As lead singer and guitarist of Alabama Shakes, Brittany Howard has earned her accolades and then some. Since 2009, the band has won four Grammys, performed at the White House and heralded some of roots rock's biggest hits this decade. Still, Howard feels the urge to try something new every few years.

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All right. Satellite images are now emerging of the damage caused to the Abqaiq oil processing facility in Saudi Arabia.

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Samantha Power has been many things: an activist, a war correspondent, an author and a policymaker.

She served on President Obama's National Security Council, and later, she was his ambassador to the United Nations.

In her new memoir, The Education of an Idealist, she describes how she went from working outside the system – as a fierce and idealistic defender of human rights — to moving inside, as a diplomat who must, above all else, be ... diplomatic.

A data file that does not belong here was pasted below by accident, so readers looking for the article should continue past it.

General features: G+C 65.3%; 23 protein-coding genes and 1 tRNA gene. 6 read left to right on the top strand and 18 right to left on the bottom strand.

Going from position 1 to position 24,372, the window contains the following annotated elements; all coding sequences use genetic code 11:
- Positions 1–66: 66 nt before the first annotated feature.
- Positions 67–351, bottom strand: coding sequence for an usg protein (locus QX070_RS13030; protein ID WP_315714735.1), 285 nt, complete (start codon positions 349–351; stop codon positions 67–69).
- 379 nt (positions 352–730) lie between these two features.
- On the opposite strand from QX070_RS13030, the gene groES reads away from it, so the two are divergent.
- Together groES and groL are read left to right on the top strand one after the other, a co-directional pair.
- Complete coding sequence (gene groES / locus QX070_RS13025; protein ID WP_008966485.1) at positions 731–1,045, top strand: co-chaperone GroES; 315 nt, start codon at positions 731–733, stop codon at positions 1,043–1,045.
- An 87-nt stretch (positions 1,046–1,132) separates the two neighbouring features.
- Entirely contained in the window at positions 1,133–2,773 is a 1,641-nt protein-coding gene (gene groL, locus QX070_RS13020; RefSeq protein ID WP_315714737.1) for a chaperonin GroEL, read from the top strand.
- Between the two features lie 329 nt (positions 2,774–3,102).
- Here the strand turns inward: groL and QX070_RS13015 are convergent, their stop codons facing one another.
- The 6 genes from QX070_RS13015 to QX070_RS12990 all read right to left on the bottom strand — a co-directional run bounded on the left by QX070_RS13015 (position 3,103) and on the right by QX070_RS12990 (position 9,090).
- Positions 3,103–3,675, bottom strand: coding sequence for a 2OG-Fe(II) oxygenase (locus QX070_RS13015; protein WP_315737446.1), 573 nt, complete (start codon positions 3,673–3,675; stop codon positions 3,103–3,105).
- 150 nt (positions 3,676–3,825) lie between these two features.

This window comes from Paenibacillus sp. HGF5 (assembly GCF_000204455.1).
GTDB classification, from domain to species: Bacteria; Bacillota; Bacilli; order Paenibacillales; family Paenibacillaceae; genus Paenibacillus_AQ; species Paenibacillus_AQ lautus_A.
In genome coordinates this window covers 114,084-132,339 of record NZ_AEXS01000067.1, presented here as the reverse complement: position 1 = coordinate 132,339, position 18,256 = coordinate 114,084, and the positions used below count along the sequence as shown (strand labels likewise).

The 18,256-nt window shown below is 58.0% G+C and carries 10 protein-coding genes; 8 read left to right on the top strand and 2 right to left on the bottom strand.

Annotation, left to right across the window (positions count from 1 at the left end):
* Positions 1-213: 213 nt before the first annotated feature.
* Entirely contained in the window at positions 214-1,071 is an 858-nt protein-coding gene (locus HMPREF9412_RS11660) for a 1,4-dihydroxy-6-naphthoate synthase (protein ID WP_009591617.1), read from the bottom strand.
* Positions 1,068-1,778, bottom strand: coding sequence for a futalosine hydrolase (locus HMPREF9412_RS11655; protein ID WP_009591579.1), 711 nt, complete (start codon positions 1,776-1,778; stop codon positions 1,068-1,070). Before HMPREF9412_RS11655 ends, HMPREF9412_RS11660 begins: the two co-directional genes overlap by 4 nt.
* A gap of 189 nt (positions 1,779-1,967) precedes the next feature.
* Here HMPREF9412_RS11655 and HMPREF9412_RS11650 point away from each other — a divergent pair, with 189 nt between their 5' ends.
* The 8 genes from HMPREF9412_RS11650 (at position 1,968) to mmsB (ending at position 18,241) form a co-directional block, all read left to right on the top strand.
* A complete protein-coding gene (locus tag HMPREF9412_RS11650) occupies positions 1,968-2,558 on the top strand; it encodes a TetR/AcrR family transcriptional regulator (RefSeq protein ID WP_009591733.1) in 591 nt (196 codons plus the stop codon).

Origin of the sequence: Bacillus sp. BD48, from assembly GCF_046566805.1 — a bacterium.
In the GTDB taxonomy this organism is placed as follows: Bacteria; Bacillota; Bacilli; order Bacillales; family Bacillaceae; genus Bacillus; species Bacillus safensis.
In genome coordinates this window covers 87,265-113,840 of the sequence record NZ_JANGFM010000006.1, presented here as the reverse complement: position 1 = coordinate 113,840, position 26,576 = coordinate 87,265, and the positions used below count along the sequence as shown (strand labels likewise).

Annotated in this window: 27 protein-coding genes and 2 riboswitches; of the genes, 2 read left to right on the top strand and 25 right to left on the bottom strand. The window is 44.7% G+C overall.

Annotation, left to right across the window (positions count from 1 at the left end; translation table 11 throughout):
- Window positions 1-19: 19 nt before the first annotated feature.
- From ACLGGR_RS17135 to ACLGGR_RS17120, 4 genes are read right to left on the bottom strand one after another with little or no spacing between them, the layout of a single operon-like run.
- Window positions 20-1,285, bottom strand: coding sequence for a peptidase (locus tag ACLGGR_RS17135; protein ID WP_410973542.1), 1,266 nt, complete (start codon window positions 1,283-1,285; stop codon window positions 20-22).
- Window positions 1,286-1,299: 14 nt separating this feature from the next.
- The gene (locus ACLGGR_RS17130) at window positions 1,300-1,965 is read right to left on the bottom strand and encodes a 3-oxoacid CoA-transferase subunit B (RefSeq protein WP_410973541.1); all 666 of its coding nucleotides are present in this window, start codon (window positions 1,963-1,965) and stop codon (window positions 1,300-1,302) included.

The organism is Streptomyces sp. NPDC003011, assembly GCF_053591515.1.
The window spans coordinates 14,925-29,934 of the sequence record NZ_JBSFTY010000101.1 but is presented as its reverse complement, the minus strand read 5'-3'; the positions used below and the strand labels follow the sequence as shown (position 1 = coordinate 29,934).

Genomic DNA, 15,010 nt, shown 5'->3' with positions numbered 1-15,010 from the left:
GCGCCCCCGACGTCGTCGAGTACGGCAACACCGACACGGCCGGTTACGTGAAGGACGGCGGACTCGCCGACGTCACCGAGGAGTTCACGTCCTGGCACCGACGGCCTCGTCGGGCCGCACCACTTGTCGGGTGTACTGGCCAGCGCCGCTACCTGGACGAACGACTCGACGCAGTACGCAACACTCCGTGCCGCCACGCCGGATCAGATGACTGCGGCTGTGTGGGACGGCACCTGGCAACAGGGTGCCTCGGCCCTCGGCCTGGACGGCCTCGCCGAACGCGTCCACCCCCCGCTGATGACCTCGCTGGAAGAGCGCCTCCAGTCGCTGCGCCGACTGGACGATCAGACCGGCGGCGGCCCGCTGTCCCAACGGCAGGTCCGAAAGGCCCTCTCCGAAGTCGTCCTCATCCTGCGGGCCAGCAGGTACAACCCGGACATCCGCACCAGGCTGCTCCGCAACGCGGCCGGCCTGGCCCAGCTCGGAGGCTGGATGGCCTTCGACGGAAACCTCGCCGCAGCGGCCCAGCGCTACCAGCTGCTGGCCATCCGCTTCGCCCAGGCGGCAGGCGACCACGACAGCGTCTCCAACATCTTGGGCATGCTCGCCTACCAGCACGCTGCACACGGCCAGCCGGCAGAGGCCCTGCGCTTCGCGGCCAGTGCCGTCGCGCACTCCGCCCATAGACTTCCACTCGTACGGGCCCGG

Interview Highlights

On her sense of danger and risk

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There are some fresh signs that the U.S. economy is slowing in the monthly jobs report out this morning from the Labor Department. Employers added only 130,000 jobs in August. Now, that's less than forecasters had expected, and it's a sharp slowdown from where we were this time last year. NPR's Scott Horsley is with me now in studio.

Hey, Scott.

SCOTT HORSLEY, BYLINE: Good to be with you, Noel.

KING: So this report comes at the end of a week where there were some mixed signals about the economy. What do we think it's telling us?

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The Amazon rainforest is sometimes called the lungs of the planet because it produces an estimated 20% of the oxygen in this planet's atmosphere.

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One trillion dollars of red ink is a whole lot of red ink.

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The Trump administration keeps saying that the U.S. economy is fundamentally healthy.